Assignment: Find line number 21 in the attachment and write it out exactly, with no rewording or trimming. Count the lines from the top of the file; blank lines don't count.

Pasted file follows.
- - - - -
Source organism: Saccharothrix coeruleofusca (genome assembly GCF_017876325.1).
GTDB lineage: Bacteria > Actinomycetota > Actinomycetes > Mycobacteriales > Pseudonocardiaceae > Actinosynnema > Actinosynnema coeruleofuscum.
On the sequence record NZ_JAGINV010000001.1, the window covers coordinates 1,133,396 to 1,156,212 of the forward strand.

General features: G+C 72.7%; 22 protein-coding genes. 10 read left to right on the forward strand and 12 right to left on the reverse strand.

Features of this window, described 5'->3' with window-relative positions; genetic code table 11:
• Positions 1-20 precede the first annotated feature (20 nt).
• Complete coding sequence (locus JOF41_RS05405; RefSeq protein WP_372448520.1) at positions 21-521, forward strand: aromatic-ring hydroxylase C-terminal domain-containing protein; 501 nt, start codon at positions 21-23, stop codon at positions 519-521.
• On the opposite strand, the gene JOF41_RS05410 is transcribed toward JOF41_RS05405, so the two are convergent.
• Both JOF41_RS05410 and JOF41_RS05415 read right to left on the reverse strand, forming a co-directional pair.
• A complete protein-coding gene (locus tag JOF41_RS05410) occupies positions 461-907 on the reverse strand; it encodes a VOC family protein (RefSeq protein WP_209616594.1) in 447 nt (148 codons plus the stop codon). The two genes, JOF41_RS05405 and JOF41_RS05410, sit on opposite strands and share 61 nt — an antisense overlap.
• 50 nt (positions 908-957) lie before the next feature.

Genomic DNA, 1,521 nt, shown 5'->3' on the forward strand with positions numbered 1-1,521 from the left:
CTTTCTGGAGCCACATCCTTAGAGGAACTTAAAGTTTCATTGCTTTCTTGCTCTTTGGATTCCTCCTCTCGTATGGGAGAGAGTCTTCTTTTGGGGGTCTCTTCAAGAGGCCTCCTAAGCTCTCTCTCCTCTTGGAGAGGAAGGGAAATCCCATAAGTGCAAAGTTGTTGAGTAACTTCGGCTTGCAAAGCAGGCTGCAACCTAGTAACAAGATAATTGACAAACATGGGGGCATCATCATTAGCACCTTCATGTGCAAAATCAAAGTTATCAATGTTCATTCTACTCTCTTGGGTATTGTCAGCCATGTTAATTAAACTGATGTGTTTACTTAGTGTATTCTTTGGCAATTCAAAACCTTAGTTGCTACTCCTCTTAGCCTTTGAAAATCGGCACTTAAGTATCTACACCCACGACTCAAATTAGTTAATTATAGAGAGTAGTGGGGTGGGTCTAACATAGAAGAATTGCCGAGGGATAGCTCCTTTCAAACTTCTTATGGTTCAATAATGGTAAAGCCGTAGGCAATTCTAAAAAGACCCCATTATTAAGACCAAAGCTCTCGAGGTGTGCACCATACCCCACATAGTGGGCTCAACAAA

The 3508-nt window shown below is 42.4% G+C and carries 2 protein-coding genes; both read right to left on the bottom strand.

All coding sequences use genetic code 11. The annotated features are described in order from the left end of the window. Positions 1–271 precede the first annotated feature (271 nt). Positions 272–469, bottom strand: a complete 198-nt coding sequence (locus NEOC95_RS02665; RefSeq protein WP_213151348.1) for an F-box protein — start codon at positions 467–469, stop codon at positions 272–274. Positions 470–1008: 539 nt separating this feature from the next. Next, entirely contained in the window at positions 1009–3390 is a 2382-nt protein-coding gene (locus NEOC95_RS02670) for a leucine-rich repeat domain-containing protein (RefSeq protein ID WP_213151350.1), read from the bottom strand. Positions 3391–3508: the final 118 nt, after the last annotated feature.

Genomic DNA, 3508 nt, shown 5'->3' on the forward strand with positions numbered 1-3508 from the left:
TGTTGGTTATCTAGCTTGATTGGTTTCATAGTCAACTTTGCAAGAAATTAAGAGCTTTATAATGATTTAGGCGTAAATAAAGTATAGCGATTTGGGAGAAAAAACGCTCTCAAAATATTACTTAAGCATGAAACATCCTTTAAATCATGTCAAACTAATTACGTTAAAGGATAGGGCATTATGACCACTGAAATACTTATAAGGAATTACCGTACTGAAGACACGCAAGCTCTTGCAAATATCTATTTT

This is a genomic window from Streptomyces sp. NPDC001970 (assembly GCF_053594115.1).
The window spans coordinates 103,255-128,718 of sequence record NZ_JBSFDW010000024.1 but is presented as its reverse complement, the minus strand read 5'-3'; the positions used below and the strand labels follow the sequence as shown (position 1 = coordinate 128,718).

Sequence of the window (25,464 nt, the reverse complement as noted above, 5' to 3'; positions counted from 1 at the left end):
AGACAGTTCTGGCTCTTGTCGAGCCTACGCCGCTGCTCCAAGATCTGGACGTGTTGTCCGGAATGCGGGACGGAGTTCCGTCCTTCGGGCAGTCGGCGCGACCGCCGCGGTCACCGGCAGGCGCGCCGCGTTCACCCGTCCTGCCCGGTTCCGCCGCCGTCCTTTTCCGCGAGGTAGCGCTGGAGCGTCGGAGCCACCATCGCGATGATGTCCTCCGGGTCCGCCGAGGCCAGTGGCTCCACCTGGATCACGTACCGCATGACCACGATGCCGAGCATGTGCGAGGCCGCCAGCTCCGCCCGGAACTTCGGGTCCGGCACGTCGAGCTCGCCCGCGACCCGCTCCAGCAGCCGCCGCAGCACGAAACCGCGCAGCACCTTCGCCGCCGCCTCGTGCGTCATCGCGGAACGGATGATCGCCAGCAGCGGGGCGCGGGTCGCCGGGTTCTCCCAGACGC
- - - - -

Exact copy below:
AGACAGTTCTGGCTCTTGTCGAGCCTACGCCGCTGCTCCAAGATCTGGACGTGTTGTCCGGAATGCGGGACGGAGTTCCGTCCTTCGGGCAGTCGGCGCGACCGCCGCGGTCACCGGCAGGCGCGCCGCGTTCACCCGTCCTGCCCGGTTCCGCCGCCGTCCTTTTCCGCGAGGTAGCGCTGGAGCGTCGGAGCCACCATCGCGATGATGTCCTCCGGGTCCGCCGAGGCCAGTGGCTCCACCTGGATCACGTACCGCATGACCACGATGCCGAGCATGTGCGAGGCCGCCAGCTCCGCCCGGAACTTCGGGTCCGGCACGTCGAGCTCGCCCGCGACCCGCTCCAGCAGCCGCCGCAGCACGAAACCGCGCAGCACCTTCGCCGCCGCCTCGTGCGTCATCGCGGAACGGATGATCGCCAGCAGCGGGGCGCGGGTCGCCGGGTTCTCCCAGACGC